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Blessedby3

Soy Or Casein/lactose Intolerance

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How common are these when a child has a gluten intolerance? We have elimiated gluten but dd still has breakthrough GI episodes. It has been about 4 or 5 months since she has (knowingly) consumed gluten. The last episode lasted over a week-at and at that point we had been off of casein and lactose for over a week.

She has been on soy milk since she was a baby but I am now wondering about soy.

Should I put her back on cheeses, etc and eliminate soy?

I'm not sure what to do at this point...

Thanks for any advice/input that you can offer~

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Hi there,

I'm relatively new, so I can offer a teensy bit here:

50% of Celiacs are considered to also be lactose intolerant, at least at the outset of going gluten-free.

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If there is celiac damage to the villi in the small intestine, the ability to make the enzyme which digests the milk sugar, lactose, will be impaired until the small intestine heals. This takes at least several months of gluten free eating. With no enzyme to digest the lactose it just sits there and ferments and causes pain and diarrhea. Casein intolerance is a separate issue and some people do not tolerate any dairy at all. This can be trialled with hard cheeses and butter which are mostly dairy fat and contain minimal lactose. Only a small percentage of those who are originally lactose intolerant are fully dairy intolerant.

On the other hand, there is a good percentage of our posters who are also soy intolerant as well as gluten intolerant (and initially lactose). Probably more soy intolerance than casein, and yet they always seem to put lactose intolerant children on soy. There are other delicioous milks out there - almond, hemp, rice (Rice Dream may be contamined with barley so avoid that) so it is easy to drop the soy and see if that is a problem.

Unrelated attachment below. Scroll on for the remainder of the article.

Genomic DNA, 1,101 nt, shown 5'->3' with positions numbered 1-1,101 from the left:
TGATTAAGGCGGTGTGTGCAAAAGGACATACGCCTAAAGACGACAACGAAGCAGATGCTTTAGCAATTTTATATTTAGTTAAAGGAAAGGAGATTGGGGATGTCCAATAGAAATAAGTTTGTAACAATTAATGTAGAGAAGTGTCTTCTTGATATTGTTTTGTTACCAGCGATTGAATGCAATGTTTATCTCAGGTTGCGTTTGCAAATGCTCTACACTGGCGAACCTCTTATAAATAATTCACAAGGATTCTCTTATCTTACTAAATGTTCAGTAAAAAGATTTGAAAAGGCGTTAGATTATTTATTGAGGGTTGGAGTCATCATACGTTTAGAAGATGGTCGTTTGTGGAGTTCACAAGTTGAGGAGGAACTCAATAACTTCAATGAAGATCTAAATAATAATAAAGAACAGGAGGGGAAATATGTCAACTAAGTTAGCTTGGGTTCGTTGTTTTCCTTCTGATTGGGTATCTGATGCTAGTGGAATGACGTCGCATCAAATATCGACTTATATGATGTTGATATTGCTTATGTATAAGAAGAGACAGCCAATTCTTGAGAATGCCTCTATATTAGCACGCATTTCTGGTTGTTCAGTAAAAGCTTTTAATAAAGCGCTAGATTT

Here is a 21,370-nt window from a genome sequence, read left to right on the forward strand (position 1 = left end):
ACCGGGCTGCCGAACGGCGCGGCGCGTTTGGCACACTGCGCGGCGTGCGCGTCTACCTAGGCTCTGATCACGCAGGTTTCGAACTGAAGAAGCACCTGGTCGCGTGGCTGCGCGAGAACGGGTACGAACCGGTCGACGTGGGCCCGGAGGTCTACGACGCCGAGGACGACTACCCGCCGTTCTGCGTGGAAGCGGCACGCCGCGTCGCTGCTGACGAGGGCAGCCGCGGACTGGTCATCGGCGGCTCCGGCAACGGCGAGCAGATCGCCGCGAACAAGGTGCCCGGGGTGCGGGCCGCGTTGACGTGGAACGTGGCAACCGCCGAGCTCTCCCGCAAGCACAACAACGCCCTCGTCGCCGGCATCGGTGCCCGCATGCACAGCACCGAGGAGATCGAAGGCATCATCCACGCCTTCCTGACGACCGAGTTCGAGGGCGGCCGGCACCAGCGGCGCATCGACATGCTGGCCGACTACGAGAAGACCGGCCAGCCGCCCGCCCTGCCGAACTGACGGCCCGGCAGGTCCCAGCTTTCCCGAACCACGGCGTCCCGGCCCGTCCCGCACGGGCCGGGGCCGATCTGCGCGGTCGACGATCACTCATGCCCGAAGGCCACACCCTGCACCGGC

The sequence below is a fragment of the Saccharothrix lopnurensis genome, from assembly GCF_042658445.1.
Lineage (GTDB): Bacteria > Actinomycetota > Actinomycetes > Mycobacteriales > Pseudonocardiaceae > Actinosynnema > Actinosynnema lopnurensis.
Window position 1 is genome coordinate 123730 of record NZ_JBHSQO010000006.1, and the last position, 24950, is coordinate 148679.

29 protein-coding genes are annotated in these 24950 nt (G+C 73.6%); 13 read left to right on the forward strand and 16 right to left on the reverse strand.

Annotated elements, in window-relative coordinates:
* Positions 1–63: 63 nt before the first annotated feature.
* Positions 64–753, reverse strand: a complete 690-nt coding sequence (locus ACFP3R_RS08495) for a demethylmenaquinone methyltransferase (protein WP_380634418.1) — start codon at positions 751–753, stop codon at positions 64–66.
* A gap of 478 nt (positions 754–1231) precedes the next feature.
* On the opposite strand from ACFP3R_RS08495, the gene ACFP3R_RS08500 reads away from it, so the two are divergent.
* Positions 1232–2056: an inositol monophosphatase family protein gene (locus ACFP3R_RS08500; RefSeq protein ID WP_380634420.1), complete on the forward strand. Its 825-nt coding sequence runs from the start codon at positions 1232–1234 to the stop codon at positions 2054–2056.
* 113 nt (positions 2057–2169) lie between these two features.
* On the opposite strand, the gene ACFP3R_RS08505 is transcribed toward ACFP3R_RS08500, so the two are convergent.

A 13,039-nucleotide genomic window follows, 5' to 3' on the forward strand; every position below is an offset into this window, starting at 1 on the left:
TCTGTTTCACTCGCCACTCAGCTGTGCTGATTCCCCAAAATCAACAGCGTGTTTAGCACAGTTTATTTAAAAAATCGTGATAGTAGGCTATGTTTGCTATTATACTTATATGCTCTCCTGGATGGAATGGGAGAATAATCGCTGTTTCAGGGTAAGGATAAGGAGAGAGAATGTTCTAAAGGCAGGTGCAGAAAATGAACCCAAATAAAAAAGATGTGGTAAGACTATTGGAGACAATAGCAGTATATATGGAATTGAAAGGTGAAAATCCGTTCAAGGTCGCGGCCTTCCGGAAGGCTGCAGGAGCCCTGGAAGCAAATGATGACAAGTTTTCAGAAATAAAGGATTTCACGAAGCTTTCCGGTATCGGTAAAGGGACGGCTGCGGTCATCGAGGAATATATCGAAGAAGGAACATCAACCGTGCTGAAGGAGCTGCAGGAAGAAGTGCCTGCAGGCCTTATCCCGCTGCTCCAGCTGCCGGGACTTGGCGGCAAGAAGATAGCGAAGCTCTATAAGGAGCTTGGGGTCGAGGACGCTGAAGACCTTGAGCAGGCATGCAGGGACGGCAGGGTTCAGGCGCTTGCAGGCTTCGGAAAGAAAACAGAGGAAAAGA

I would stabilize her with no diarrhea if possible on gluten free, soy free and lactose free by using some other milk. ( I am not sure how old your daughter is and what her diet is). Then you can separately challenge both soy and casein. If she has been gluten free for some time then her gut should be sufficiently healed that you can figure out the lactose challenge part too (milk, cream, ice cream).

I wish you and your daughter well. :)

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Hi Mushroom--how long would you suggest going gluten free, soy free, and lactose free before starting a challenge? Which one would you challenge first?

Thanks!

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My son actually has IgE (delayed allergies) to both casein and soy.

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Hi Mushroom--how long would you suggest going gluten free, soy free, and lactose free before starting a challenge? Which one would you challenge first?

Thanks!

It is really not a matter of any set period of time, it is just getting her on a diet that she tolerlates where she is not having the tummy issues. If you can get her stabilized for a couple of weeks or so, then you can be fairly sure when you reintroduce something that that is what she is reacting to. Give it to her the following day and the day after that to be sure.

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Thank you so much for clarifying-to each of you. My problem now is getting her off of soy. She has drunk soy milk for years and is thus far rebelling against the almond milk. In addition, it seems like all of the snacks that she likes are soy based.

She has special needs and reasoning with her is not something that is very successful. I did find pretzels that are soy free and Gluten-free Casein-free, but really nothing else that she likes.

I am always open to more input :)

Oh, and does allergy skin testing reveal these sensitivites well enough or are their blood tests I need to request. TA~cheryl

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Hi Cheryl,

From my experience in trying to pinpoint allergies with my twin girls, some of the allergens are best assessed via skin (scratch) test and some are best via bloodwork. A good allergist will guide you in the right direction. Also, our pediatric GI did some allergy testing during the endoscopies for Celiac Disease.

Also, I personally have had two allergies which I believe I have symptomatically but never show up on my own allergy tests.

In the end, I trust the elimination/reintro path more, although it takes an incredible amount of thoughtfulness and dedication to do well.

On a slightly different note, I'm currently in the middle of reading Dr. Bock's "Healing the New Childhood Epidemics: Autism, ADHD, Asthma, and Allergies" and I'm really finding it thought provoking! Maybe you'll like it too! Lots about nutrition in his book.

Off to do paperwork...thinking of you!

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